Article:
This time last year, 244,000 Germans had demanded their homes be removed from the Street View service. But Microsoft has received fewer than 90,000 such requests so far. It plans to launch the service throughout Europe, including Germany, by the end of the year.
“Compared with other services, the acceptance of our service is great,” Microsoft spokeswoman Dorothee Ritz told the Süddeutsche Zeitung in a statement, citing a “growing appreciation for geo-data services.”
Another explanation might be that Streetside has generated far less of a buzz than Street View did when it expanded its service to Germany last year. Or that Microsoft has been more proactive in promising to protect Germans' privacy.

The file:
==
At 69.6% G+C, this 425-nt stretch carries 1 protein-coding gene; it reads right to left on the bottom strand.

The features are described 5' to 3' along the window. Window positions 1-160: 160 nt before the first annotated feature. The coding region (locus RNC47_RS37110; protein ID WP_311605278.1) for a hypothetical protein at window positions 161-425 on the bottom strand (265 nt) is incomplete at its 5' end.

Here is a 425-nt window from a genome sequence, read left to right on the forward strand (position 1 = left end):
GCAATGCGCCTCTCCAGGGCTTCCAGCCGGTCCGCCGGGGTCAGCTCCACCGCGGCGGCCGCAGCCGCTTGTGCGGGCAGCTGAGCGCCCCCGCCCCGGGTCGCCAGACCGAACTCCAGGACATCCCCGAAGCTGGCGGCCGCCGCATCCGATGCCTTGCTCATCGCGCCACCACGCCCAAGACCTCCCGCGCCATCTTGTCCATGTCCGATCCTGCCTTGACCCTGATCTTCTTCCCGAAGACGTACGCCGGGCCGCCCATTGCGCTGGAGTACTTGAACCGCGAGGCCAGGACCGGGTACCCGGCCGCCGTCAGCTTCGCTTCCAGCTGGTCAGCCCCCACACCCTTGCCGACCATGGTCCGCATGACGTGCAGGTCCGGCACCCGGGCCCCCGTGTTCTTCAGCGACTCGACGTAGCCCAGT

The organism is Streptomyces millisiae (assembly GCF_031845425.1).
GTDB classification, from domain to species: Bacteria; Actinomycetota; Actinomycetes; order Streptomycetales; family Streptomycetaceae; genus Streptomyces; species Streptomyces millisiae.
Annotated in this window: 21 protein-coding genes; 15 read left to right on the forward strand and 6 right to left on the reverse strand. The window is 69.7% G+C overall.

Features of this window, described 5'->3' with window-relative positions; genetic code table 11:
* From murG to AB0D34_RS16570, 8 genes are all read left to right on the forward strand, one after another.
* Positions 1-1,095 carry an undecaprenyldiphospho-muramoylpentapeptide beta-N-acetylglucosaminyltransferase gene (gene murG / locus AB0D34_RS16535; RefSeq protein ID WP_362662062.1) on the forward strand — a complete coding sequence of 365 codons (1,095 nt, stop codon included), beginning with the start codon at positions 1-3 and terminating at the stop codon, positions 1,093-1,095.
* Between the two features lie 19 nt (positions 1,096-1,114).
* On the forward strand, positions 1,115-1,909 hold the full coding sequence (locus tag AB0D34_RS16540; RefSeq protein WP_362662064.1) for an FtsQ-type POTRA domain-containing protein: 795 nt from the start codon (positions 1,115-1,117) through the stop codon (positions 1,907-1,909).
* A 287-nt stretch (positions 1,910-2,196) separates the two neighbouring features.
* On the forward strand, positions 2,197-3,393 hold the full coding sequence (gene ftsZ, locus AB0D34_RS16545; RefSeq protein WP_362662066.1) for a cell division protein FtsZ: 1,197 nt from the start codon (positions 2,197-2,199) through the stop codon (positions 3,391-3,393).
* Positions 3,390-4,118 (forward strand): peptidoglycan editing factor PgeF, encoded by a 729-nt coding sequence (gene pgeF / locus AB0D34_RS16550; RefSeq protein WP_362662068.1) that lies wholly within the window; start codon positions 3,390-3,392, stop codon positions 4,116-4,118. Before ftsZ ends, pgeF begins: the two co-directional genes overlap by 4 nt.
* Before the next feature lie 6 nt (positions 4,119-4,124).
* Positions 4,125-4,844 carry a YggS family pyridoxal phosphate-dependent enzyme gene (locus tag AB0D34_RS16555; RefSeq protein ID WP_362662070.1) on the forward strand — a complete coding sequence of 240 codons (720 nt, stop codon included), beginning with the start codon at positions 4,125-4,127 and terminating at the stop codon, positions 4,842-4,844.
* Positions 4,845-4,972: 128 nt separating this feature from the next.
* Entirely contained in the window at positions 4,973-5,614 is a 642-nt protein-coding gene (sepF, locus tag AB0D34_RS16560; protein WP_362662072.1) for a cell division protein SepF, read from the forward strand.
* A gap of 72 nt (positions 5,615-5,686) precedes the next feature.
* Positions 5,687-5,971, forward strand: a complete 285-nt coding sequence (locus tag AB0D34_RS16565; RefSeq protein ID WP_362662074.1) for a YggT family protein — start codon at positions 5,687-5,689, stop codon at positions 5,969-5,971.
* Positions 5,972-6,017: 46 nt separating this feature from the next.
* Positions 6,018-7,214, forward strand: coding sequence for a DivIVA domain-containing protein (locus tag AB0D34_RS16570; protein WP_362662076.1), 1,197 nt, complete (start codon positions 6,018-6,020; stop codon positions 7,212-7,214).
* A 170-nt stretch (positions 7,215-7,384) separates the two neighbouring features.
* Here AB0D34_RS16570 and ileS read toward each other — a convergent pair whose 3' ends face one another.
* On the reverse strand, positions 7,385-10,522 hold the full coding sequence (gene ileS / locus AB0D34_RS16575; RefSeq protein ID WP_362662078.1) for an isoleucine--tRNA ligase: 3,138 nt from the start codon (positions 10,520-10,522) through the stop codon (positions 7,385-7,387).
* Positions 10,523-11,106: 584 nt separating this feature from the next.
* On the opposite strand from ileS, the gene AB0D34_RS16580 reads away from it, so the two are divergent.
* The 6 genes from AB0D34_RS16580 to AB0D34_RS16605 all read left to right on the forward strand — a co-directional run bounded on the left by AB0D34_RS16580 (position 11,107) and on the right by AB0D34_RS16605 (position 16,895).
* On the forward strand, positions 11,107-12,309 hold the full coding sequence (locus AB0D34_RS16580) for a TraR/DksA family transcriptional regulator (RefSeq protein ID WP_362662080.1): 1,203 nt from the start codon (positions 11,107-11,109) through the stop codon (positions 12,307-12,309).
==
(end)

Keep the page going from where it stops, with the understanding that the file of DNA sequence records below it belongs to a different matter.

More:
Earlier this year it promised to make it easy for people to request their homes and property be blurred out online. It also delayed the introduction of the service.
In 2010, German government and media figures expressed concern that Street View was a major infringement on people's privacy rights.
It subsequently emerged that Google had been inadvertently been sucking up personal data via wireless internet networks on its Street View expeditions – a violation of German law.
Eventually Google said it was no longer sending its camera cars out in Germany, although the company left open the possibility that it would return in the future.
Microsoft has been taking pictures on German roads since May of this year and this month is in several cities, including Berlin and Düsseldorf, the Süddeutsche reported.